Did you know Amira Global played a role in creating Australia’s automated mining fleet?

In 1998, Amira Global formally began project P517: Autonomous Underground Mining Vehicles with CSIRO and the University of Sydney to determine what the mining industry might expect from an automation system.

The project arose following a short series of tests in 1996 at Mount Isa Mines to evaluate the suitability of a range of sensors that may be useful for autonomous vehicles. This was a collaborative effort between CSIRO, Mount Isa Mines and the University of Sydney under the auspices of the CMTE.

These tests concluded that the development of an automation system to surpass the conventional technology was possible.

The Rise of the Robots

In his presentation The Rise of the Robots at the Amira Global ROAR earlier this month, Australian Droid + Robot (ADR) Founder Dr Joe Cronin references Amira’s role in autonomous vehicles.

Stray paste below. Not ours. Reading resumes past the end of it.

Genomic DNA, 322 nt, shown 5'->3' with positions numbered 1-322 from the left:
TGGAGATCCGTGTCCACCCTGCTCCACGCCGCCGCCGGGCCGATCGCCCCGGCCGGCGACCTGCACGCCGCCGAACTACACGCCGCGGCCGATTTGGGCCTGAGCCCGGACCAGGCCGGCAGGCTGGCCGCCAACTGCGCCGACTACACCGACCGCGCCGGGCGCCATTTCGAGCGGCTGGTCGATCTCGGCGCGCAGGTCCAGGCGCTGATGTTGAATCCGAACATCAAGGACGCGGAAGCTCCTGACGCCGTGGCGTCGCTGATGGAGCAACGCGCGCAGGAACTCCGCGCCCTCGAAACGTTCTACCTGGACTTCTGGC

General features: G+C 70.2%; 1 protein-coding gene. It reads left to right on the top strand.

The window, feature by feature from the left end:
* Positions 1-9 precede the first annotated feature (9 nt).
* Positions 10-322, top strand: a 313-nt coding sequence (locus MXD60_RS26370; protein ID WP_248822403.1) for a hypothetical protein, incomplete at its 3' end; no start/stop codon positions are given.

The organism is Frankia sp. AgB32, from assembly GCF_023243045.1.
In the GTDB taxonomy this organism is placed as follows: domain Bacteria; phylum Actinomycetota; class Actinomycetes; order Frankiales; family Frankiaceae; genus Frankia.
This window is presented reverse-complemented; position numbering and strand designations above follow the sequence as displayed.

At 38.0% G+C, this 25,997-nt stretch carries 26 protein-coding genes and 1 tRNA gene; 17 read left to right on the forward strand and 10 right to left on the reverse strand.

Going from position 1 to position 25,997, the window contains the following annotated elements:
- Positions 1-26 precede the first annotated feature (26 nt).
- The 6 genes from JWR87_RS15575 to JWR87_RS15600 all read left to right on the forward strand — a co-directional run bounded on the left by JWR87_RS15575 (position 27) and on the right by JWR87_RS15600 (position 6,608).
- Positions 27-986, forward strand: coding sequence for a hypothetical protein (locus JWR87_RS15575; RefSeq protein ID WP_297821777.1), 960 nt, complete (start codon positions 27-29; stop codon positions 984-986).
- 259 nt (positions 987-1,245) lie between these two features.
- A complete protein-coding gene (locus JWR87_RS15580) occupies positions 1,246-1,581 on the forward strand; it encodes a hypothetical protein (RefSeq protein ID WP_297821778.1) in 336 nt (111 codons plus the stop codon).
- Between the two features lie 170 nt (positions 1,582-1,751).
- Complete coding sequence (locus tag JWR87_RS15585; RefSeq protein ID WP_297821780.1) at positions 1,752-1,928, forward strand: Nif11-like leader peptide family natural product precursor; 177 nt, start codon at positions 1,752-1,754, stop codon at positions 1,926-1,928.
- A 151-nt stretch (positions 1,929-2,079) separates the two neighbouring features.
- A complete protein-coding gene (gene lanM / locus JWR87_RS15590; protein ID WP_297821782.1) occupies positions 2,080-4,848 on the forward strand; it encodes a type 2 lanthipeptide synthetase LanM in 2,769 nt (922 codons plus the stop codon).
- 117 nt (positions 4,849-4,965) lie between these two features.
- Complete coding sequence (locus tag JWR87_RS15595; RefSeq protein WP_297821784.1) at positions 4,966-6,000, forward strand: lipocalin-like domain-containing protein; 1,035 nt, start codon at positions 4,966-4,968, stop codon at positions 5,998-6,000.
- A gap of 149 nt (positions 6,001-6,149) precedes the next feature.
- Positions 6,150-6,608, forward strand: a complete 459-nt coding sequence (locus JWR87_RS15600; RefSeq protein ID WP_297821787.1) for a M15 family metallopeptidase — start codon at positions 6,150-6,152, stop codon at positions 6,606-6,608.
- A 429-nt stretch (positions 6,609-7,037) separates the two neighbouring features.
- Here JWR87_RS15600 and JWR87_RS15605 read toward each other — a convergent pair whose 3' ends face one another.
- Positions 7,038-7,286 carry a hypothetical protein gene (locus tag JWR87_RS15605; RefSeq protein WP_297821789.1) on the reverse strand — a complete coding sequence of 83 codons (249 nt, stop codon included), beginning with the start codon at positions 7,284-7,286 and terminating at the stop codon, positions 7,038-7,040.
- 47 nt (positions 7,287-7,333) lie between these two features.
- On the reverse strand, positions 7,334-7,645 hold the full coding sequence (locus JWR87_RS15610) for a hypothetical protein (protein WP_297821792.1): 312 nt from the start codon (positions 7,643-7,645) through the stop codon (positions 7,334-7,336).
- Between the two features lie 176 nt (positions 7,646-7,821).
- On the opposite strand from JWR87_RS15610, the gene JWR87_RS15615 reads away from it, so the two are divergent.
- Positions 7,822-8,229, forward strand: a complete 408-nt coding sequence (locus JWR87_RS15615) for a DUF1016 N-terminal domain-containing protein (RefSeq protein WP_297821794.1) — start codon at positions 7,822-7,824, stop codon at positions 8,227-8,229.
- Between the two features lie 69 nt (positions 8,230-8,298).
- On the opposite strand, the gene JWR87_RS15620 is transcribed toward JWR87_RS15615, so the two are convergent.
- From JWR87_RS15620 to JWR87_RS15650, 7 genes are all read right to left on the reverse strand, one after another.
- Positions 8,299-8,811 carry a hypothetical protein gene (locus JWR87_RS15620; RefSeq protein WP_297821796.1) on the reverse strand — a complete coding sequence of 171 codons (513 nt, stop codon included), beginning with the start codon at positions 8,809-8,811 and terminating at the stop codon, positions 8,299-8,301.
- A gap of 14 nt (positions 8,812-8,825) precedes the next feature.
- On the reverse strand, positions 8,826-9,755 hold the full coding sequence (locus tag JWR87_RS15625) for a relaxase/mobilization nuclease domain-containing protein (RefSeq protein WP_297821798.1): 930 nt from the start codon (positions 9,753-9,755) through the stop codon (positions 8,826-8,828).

Dr Cronin said the 1998 project created the world’s first automated LHD, demonstrating that an LHD could navigate autonomously in an underground mine.

“Fifteen years later Northparkes E48, 100 percent of their production was automated. There were zero injuries to operators, the daily production rates has increased and the costs have lowered,” Dr Cronin said.

>>Watch his ROAR presentation here

Project outcomes: history in the making

P517 achieved the following milestones:

A commercial licence agreement was signed with Caterpillar Elphinstone and Automative & Industrial Mining Supplies before the final product was tested at Mount Isa Mines. Work by the research team finished at the end of December 2000.

Were you involved in this project? We would love to hear your story (sara.sulway@amira.global)

#Projects #ROAR #FutureMining #Automation